Flyover follows North Korea's latest missile test, which flew over Japan
Exercise involves state-of-the-art US fighter jets based in Japan
Two days after North Korea flew a missile over Japan, the United States and South Korea staged their own show of force with state-of-the-art stealth fighters Thursday.
Four US F-35B fighter jets joined two US B-1B bombers and four South Korean F-15 fighter jets in the joint US-South Korean flyover of the Korean Peninsula, an official with the South Korean air force told CNN.
The exercise was designed to “strongly counter North Korea’s repeated ballistic missile tests and development of nuclear weapons,” the official said.
In a statement, the air force said the US bombers flew out of Guam and four stealth fighter jets from a US Marine Corps base in Japan.
They conducted a mock bombing drill, which simulated a surgical strike of key enemy facilities, over the Pilsung Range in the eastern province of Gangwon.
In a statement, US Pacific Command said the flyover was a “direct response to North Korea’s intermediate range ballistic missile launch.”
“North Korea’s actions are a threat to our allies, partners and homeland, and their destabilizing actions will be met accordingly,” said Gen. Terrence O’Shaughnessy, commander of Pacific Air Forces.
North Korea labeled the flyover “a rash act,” according to KCNA, the country’s state news agency.
It said that the “wild military acts of the enemies” were as a result of the county’s recent ballistic missile launch.
Show of force
Thursday’s flyover follows North Korea’s latest weapons test, the first ballistic missile fired over Japan, though various stages of rockets carrying satellites have landed to Japan’s east and south.
North Korea has been test-firing missiles at a rapid clip this year. With each launch, experts say Pyongyang can further refine and perfect its missile technology.
The bomber flights are a common response to North Korean actions that the United States and its allies perceive as hostile.
B-1s flew over the Korean Peninsula following both of Pyongyang’s successful tests of intercontinental ballistic missiles, the type of weapons designed to deliver nuclear warheads to far-off locations such as the US mainland.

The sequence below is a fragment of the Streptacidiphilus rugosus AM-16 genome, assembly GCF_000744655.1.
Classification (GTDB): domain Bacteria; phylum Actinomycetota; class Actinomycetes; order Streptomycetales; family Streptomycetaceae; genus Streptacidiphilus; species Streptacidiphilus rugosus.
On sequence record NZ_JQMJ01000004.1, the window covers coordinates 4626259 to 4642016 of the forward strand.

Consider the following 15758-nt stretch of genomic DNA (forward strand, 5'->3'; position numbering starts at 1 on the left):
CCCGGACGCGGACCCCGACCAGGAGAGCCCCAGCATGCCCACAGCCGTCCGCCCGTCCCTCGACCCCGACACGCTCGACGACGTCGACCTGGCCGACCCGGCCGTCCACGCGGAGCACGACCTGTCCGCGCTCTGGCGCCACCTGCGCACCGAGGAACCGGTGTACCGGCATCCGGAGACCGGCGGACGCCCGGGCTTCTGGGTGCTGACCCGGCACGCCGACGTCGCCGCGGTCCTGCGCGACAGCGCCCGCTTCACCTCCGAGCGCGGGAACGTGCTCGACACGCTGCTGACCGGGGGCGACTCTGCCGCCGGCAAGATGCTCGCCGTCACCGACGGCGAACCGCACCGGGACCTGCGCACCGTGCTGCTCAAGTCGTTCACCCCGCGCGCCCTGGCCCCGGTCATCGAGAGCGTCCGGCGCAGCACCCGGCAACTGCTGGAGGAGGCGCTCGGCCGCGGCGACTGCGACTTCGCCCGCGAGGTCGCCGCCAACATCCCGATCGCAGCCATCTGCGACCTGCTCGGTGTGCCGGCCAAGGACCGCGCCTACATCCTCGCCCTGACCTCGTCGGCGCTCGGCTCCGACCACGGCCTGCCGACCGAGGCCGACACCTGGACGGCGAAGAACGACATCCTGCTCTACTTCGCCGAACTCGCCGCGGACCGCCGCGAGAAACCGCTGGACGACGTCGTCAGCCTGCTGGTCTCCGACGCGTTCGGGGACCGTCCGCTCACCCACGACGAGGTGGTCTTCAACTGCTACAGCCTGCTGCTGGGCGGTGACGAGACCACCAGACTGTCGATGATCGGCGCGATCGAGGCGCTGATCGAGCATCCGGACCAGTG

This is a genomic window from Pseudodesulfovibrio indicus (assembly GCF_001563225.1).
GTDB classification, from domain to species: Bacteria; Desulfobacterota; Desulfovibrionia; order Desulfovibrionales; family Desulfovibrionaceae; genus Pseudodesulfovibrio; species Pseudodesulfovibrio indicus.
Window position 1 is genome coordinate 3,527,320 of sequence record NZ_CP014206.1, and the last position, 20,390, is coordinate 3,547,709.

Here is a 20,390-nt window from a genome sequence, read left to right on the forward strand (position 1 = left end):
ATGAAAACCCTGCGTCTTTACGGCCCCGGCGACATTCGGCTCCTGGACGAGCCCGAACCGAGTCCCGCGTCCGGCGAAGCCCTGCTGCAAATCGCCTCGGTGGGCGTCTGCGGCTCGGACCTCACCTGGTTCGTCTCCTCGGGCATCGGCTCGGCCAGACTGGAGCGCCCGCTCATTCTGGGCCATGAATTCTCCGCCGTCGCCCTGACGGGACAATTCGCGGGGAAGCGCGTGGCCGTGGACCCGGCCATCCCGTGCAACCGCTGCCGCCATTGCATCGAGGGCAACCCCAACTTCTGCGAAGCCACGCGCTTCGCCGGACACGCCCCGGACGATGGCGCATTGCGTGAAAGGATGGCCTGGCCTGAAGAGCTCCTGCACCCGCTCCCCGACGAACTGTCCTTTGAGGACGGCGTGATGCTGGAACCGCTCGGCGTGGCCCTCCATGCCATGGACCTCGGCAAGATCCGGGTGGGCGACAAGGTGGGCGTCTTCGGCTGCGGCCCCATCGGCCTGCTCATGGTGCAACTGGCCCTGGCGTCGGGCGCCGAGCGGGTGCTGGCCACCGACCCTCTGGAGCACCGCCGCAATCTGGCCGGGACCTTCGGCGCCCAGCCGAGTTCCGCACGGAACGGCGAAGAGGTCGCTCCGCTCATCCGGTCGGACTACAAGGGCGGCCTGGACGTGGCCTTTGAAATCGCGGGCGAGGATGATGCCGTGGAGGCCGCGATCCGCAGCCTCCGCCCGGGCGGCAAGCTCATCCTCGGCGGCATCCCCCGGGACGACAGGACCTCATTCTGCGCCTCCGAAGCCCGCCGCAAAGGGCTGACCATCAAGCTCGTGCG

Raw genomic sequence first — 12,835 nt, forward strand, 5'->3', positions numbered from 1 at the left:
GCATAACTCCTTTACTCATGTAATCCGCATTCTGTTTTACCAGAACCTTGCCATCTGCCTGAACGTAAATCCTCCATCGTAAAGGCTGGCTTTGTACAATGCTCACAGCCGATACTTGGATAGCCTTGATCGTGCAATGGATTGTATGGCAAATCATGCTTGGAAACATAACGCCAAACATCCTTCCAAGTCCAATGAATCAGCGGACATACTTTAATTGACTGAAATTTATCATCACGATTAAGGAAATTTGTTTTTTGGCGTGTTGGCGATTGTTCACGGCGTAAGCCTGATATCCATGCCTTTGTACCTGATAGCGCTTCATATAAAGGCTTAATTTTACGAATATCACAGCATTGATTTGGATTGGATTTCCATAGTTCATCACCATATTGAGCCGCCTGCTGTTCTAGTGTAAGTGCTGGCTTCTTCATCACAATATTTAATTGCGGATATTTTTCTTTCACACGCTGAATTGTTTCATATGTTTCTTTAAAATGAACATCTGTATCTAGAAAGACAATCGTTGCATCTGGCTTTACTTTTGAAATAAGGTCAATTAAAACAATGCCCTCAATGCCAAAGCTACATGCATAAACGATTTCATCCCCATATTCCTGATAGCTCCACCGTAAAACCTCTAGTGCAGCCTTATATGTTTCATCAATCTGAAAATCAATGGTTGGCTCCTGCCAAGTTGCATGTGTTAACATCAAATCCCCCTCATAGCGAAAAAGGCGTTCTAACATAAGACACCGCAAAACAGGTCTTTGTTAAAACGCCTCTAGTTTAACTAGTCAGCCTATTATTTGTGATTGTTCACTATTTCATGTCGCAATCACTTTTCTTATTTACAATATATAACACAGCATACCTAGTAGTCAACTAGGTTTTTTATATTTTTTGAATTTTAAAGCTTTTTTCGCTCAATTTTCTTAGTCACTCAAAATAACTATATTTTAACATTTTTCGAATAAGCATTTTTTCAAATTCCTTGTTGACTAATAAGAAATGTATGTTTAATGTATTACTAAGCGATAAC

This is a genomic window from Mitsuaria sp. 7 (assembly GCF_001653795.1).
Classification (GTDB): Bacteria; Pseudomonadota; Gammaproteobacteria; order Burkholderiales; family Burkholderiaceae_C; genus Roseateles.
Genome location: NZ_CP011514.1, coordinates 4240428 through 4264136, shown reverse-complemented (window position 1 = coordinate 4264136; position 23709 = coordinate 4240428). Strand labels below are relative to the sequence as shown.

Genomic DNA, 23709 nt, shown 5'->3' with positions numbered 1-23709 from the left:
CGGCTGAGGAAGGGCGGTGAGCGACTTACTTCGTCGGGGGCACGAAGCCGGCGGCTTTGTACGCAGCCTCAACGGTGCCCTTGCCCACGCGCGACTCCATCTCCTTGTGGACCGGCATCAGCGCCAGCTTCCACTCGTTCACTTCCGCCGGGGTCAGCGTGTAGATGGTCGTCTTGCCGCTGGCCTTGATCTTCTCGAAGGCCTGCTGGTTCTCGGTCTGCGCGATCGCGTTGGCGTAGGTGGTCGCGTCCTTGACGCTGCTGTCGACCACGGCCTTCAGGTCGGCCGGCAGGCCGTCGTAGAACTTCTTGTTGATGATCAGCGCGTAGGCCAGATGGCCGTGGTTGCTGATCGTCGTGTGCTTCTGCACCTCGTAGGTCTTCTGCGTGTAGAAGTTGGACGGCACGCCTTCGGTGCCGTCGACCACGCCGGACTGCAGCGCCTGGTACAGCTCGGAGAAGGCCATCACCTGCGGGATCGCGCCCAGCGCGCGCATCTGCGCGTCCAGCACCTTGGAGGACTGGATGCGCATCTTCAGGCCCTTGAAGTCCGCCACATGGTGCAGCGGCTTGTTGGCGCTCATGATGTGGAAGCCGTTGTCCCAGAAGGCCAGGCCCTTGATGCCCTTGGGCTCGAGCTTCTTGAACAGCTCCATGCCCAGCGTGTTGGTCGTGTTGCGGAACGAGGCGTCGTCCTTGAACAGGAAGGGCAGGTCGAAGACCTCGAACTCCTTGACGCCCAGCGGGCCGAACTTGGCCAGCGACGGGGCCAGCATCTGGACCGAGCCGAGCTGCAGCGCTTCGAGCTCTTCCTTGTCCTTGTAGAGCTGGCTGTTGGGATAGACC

The bombers flew from Andersen Air Force Base on Guam, the closest US territory to North Korea and the target of North Korean threats in recent weeks.
The state-run Korean Central News Agency said that Tuesday’s missile launch was “a meaningful prelude to containing Guam,” which it called the “advanced base of invasion” for US forces.
In a follow-up statement Thursday, the agency promised future launches “targeting the Pacific, where the US imperialist aggressor forces’ bases are stationed.”
“It should not be forgotten even a moment that the whole of South Korea can turn into ruins,” the statement said.
South Korea and the United States are currently engaged in joint military exercises, which kicked off last week. The annual exercises always infuriate Pyongyang, and some have called for them to be called off or scaled back as a show of good faith that might bring North Korean leader Kim Jong Un back to the negotiating table.
At a news conference Thursday, Chinese Ministry of Foreign Affairs spokeswoman Hua Chunying seemed to be referring to the largely simulated drills when she said the situation in the Korean Peninsula “is not like a movie script or computer game.”
“It is real. It exists,” she said. “It is an important and serious issue that directly affects people’s safety in the South and North. And it also affects the peace of the whole region. We hope every side makes rational judgments and wise decisions in a responsible manner for the people and regional peace and stability. “